Osaka is a city that's obsessed with food, and so it's the perfect place to learn a bit more about Japanese cooking. Eat Osaka cooking classes are run by Ben, a fellow Londoner, and Arisa, an Osaka native, in a lovely traditional building in the centre of the city.
The class centres around three Osaka street food staples, udon noodles, yakitori and okonomiyaki (a kind of Japanese pancake). Aside from the occasional attempt at sushi, Japanese food has always felt kind of inaccessible to me as a home cook. But once you buy a few staples (soy sauce, mirin, sake and dashi), a lot of the dishes are actually quite simple. We left with a sheet of recipes that we can't wait to recreate now that we no longer have an udon restaurant on every corner.
I was most excited about learning how to make udon noodles. The best part – you get to stomp on the dough to knead it! With only three ingredients, these homemade noodles are really simple and taste infinitely better than shop-bought ones.
Udon noodles (serves 2)
120g plain/all purpose flour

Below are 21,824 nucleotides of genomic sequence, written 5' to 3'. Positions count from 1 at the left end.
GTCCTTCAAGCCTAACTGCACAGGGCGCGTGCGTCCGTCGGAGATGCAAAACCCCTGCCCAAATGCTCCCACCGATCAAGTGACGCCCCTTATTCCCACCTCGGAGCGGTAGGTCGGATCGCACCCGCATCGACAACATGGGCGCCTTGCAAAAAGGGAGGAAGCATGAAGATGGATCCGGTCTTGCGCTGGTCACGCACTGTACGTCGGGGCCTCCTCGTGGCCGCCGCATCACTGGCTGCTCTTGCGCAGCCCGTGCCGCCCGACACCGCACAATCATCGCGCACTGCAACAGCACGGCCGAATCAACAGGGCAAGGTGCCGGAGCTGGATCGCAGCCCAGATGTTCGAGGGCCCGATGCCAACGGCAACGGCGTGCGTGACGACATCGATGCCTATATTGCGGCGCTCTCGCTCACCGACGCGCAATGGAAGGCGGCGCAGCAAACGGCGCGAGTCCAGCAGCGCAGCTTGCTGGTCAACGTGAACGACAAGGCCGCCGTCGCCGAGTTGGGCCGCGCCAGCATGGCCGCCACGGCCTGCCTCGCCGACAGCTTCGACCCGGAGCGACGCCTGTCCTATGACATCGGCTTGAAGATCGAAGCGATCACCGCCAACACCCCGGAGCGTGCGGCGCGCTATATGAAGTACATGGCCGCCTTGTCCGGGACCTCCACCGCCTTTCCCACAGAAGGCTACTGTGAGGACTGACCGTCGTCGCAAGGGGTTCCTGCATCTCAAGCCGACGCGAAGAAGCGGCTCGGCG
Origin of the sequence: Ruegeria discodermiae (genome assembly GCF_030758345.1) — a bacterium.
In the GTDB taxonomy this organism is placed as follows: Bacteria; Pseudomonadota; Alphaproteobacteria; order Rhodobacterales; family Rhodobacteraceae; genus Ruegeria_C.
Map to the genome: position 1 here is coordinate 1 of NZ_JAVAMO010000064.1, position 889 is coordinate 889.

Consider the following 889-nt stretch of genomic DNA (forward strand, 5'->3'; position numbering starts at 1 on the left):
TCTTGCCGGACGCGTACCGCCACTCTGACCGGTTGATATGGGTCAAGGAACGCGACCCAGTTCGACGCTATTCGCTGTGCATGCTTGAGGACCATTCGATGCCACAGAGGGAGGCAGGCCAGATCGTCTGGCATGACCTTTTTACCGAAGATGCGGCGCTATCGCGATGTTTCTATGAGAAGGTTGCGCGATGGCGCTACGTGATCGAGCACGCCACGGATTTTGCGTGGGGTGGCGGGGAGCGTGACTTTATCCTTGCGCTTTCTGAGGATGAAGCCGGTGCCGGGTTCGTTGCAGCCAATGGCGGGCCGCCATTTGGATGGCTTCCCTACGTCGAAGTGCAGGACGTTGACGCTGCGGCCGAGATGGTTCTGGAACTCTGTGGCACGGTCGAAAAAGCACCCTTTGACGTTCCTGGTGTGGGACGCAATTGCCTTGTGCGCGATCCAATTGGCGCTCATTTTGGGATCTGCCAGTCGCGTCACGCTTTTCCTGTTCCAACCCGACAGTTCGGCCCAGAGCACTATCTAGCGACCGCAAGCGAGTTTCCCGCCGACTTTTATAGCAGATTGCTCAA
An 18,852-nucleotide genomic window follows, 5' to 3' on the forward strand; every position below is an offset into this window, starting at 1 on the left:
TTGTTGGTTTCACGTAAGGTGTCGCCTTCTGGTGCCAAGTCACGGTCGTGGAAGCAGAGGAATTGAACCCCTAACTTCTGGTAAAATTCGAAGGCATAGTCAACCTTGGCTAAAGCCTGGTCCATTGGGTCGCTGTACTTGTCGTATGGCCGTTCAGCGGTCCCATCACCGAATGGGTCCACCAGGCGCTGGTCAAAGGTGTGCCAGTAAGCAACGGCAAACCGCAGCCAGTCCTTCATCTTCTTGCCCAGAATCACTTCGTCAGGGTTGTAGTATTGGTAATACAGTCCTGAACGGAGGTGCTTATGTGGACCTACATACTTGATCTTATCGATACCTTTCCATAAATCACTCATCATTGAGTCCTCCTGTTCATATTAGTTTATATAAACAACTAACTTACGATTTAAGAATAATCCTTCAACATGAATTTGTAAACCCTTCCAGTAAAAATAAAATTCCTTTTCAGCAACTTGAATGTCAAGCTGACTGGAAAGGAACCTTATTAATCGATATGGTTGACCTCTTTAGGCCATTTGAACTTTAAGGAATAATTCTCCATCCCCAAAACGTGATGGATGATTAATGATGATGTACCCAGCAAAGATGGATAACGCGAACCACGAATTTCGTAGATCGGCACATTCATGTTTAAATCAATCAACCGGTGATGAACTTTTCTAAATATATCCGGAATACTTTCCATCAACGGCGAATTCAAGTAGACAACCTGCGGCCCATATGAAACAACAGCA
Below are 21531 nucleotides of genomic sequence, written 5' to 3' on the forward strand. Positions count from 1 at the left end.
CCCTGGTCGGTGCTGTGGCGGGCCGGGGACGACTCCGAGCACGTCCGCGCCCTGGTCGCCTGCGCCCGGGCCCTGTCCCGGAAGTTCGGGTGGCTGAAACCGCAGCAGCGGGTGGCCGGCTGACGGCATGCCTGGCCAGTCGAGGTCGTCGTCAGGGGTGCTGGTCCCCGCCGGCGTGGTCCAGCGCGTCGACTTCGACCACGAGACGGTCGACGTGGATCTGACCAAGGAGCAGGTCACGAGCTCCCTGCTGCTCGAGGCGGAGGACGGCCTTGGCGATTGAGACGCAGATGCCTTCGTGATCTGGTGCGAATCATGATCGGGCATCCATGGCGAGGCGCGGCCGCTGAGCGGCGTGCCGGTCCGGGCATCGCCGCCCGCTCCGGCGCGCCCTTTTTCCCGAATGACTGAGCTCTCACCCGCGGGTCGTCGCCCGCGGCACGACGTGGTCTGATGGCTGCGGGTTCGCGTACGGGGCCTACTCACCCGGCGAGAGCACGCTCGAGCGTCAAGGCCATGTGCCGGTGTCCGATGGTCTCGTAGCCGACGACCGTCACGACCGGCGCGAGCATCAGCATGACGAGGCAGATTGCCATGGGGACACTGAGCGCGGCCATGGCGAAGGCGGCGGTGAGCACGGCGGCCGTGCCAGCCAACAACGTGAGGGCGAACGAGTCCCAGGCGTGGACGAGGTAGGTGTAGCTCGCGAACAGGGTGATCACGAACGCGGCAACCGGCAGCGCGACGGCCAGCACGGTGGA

Mix the ingredients together into a ball and place into two plastic bags. Step on the dough for five minutes to knead it (but be careful not to break the bag!). Put the bag of dough in your pocket to rise for 30 minutes (the heat from your body speeds up the rising process). Place on a floured table and roll out into a long oval shape until the dough is 1–2mm thick. Fold the dough lengthways and cut into 3mm strips. Put the noodles in a pan of boiling water and cook for 12 minutes using chopsticks to separate them. Place into a sieve and rinse with cold water before serving.
Eat Osaka classes are centrally located and held in very small groups (as there were four of us, we ended up having a private lesson). They cost ¥6500 per person for lunch or dinner.
There's plenty more to do in this area besides eat, have a look at my Osaka guide.